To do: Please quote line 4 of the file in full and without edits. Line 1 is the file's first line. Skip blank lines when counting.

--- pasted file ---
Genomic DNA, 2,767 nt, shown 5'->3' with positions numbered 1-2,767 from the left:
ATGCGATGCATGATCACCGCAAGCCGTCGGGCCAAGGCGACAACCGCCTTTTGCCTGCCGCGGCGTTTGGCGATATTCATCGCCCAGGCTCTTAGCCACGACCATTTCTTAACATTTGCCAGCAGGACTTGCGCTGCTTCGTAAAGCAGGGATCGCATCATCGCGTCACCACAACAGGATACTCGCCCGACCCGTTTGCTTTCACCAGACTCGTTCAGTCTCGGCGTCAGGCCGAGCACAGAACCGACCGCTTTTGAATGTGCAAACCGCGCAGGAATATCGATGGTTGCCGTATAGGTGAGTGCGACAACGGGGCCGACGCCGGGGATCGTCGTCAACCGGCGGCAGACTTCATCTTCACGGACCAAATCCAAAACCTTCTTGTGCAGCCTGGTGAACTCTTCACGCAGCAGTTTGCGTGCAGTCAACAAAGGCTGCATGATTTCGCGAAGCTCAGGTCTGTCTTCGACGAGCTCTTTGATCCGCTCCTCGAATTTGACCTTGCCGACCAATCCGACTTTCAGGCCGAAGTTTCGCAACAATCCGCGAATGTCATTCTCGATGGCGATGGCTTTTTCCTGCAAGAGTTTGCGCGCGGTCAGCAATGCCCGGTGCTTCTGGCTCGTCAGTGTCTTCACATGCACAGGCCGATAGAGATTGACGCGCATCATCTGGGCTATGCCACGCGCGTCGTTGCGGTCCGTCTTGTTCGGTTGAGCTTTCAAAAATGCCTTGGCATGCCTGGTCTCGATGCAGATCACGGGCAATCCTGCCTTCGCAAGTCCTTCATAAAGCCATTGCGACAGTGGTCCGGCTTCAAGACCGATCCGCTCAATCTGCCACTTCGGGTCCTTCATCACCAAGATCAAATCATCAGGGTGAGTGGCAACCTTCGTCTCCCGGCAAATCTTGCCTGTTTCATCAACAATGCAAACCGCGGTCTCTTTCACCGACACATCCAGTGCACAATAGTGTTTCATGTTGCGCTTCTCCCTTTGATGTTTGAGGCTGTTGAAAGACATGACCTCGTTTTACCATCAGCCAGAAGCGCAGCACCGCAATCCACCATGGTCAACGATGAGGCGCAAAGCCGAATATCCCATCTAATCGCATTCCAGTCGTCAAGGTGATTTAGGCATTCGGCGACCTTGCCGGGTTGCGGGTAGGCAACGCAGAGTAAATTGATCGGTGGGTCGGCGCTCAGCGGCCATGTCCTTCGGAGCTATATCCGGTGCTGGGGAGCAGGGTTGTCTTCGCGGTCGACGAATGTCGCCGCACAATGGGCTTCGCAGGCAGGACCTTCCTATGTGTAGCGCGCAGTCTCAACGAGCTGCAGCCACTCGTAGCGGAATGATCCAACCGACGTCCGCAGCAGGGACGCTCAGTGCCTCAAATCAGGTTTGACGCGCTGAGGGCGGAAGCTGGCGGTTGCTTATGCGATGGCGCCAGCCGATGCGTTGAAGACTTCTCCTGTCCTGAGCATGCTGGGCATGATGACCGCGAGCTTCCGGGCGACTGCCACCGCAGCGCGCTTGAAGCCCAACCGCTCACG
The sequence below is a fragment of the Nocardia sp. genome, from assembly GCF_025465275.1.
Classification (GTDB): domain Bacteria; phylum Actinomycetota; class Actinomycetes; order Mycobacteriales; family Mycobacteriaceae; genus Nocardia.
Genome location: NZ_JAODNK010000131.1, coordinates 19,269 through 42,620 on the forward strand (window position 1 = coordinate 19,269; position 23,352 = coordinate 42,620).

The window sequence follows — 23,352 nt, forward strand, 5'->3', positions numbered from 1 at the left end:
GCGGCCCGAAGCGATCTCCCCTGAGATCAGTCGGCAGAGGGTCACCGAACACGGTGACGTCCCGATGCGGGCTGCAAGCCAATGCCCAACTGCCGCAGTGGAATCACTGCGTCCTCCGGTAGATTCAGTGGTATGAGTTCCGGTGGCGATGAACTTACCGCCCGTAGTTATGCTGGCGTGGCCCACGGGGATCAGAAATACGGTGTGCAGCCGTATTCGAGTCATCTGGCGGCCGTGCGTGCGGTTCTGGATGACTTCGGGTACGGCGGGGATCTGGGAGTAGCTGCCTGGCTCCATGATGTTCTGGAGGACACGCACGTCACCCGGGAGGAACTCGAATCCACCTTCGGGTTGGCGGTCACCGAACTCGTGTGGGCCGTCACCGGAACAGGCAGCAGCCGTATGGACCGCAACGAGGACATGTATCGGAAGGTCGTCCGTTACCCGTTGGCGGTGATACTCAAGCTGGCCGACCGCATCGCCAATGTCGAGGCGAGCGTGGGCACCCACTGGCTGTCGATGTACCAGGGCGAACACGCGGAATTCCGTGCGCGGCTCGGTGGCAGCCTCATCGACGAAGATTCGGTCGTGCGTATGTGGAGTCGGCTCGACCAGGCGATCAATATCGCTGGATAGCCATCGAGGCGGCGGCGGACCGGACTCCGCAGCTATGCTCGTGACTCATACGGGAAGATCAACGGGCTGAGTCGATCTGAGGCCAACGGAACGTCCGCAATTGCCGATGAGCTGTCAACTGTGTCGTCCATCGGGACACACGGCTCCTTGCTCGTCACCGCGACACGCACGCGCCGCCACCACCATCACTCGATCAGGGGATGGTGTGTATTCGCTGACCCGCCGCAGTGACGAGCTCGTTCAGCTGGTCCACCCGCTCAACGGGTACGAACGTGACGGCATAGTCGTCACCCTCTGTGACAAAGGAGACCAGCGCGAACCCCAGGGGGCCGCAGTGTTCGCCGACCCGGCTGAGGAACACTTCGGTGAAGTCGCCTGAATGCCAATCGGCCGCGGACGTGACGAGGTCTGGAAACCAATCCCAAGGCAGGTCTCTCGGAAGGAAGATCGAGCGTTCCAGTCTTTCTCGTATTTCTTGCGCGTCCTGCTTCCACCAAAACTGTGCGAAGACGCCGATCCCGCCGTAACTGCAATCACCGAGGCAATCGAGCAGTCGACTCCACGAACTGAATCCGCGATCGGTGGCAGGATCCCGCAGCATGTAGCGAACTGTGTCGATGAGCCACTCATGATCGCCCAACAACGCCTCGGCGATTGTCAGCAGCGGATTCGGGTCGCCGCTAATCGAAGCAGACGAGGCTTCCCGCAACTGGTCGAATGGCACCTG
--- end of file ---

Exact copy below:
Classification (GTDB): domain Bacteria; phylum Actinomycetota; class Actinomycetes; order Mycobacteriales; family Mycobacteriaceae; genus Nocardia.